Yes, Bon Jovi’s still living on a prayer, going from bars down the shore in New Jersey 25 years ago to now playing four shows in the new Giant Stadium at 80,000 seats a pop as part of their worldwide 2010 tour.
I vividly remember standing on the side of the stage with the guys in Skid Row watching in awe as Bon Jovi literally took the frenzied crowd in the palm of their hands playing to their hometown crowd in the old Giant Stadium in 1989. The vibe was electric. The Skids and I looked at each other in disbelief seeing a super-group in the making.
We’ve all grown up since then. Jon’s gone from long-haired rock icon to short-haired singer of a band. No more “Living on a Prayer” high-wire shenanigans. Now that he’s traveled the world a few times over, this musician has settled again in his roots of New Jersey. His humanitarian endeavors have seen him impart an organization called Soul Foundation, which helps the local homeless.
Bon Jovi, consisting of band members Richie Sambora on guitar, Tico Torres on drums, and David Bryan on keys, were the quintessential 80s bunch of starving musicians thinking they were out to conquer the world while scrounging for their next gig. The start of what some call the Hair Band era of rock and roll. And with their third album, “Slippery When Wet,” released in 1986, the band launched it’s calling card to the music world.
In the years prior to that, Bon Jovi released their debut self-titled record in 1984, with their hit single “Runaway” dropping a year prior, affording them an opening slot for Kiss and ZZTop. 1985’s “7800 Fahrenheit” brought the band moderate success, and an appearance at the very first Farm Aid.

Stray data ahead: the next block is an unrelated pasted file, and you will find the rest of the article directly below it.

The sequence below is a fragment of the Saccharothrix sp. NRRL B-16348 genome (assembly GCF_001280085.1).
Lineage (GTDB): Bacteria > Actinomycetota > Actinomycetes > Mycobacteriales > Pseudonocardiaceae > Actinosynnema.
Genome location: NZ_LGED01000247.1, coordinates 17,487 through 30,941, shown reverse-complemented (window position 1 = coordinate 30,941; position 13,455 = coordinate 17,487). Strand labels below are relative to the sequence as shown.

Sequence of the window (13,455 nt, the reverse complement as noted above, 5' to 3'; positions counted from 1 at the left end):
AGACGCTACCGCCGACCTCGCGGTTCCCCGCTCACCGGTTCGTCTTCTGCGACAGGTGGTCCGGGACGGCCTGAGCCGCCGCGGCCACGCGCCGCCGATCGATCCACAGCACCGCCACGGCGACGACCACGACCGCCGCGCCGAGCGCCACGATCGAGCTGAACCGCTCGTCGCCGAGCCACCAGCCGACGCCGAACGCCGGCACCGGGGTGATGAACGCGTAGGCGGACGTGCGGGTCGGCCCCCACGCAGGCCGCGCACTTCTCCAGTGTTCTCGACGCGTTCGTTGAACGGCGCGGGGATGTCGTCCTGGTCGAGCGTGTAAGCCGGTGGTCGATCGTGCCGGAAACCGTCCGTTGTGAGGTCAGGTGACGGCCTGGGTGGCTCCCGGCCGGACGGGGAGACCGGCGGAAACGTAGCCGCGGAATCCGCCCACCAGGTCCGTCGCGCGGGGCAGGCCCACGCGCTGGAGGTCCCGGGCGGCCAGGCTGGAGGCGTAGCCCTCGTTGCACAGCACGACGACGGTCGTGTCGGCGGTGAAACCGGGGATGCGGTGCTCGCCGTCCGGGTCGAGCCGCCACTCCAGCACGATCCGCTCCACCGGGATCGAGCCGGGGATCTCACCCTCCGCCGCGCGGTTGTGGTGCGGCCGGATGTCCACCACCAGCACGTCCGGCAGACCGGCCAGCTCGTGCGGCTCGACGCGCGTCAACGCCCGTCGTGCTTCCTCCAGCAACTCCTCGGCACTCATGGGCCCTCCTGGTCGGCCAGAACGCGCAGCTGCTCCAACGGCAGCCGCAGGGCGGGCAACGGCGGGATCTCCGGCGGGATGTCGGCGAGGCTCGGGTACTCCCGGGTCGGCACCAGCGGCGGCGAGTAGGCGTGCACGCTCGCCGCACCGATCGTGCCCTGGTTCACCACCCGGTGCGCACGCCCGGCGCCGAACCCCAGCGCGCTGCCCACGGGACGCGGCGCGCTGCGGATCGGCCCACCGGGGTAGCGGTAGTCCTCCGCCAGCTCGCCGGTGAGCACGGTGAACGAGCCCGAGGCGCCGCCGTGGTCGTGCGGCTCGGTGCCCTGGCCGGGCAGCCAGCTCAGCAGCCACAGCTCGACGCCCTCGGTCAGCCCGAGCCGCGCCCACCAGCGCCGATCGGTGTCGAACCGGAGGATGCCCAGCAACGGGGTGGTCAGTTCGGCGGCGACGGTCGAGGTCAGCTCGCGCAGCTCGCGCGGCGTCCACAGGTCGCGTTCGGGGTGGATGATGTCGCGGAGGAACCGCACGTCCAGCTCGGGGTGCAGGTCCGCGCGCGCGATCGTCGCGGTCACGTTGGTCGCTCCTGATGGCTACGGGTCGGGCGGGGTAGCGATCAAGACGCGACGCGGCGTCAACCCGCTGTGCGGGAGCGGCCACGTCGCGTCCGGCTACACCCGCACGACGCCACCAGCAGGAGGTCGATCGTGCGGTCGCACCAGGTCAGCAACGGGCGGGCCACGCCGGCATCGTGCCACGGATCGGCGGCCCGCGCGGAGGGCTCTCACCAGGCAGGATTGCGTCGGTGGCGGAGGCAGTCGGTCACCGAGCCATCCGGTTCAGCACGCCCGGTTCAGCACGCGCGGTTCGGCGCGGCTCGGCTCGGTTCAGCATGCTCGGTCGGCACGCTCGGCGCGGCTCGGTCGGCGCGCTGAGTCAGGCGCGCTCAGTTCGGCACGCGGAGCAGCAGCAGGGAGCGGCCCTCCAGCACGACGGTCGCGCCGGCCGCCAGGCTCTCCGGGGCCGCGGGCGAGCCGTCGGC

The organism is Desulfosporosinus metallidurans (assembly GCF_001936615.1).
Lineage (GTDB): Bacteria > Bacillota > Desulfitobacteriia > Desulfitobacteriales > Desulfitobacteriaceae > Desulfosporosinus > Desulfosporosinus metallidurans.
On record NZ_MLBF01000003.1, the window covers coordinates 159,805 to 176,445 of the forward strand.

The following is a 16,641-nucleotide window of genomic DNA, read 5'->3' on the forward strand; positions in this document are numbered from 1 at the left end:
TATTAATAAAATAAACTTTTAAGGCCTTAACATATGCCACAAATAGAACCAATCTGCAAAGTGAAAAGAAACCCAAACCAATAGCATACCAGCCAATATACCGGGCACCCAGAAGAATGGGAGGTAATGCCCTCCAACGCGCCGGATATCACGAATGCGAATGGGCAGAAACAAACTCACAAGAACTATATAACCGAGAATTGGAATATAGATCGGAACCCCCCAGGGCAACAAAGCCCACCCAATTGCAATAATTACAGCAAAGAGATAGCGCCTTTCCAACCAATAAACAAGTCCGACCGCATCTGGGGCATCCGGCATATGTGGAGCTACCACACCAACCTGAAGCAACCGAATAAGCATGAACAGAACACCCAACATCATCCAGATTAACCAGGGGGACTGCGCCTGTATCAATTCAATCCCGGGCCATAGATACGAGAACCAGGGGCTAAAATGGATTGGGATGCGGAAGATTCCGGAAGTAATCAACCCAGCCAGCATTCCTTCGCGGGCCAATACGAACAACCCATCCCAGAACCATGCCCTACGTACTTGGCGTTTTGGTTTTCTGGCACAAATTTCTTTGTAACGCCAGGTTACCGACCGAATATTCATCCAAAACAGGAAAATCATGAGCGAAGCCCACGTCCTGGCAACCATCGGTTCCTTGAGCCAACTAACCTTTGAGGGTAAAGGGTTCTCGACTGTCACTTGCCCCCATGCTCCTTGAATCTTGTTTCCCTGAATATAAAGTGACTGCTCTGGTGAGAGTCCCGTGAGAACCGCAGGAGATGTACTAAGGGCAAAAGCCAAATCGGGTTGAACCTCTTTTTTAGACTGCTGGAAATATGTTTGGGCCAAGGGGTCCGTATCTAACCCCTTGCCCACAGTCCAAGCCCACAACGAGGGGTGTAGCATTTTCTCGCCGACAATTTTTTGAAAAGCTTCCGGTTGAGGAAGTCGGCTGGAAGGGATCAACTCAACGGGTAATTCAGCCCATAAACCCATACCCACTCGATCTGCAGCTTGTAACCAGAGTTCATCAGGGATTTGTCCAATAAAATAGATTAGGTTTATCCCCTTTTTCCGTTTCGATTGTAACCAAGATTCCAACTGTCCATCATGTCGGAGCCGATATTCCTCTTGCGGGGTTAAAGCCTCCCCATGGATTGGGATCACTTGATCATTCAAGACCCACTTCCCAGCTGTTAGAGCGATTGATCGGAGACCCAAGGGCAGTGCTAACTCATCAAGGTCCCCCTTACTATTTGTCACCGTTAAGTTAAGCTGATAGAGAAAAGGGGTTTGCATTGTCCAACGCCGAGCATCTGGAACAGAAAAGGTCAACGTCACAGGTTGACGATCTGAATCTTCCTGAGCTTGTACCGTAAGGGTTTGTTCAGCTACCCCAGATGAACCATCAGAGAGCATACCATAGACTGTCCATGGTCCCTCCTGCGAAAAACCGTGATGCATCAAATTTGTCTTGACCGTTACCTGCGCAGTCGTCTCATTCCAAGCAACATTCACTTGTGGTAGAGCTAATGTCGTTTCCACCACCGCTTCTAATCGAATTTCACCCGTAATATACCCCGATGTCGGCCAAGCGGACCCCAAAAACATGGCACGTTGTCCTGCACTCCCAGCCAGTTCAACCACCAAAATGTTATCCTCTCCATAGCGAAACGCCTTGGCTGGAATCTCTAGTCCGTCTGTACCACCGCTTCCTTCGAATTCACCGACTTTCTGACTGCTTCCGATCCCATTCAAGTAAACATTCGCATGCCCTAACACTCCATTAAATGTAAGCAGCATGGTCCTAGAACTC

Long and short of it, after 11 studio albums that went platinum, countless awards, tours, accolades every musician dreams of, Bon Jovi remains a force to be reckoned with today.
Often comparing themselves, and in this Bruce fan’s eyes, sometimes attempting to borrow some of the moves of Springsteen, Bon Jovi remains at the musical core of New Jersey. And when all is said and done, the world.
And being the very first interview I ever scored back in 1988 starting my career in the music world, I have to look back fondly at those days gone by with fondness and gratitude. It was an era now seen as the generation of the 1960s seemed to me growing up. A magical time when young bands were aplenty. Life was a bit less complicated. And we saw rock and roll go through a major transition from punk and pop to power rock. Long live looking back at the 80s generation of Bon Jovi and it’s triumph of longevity in rock and roll.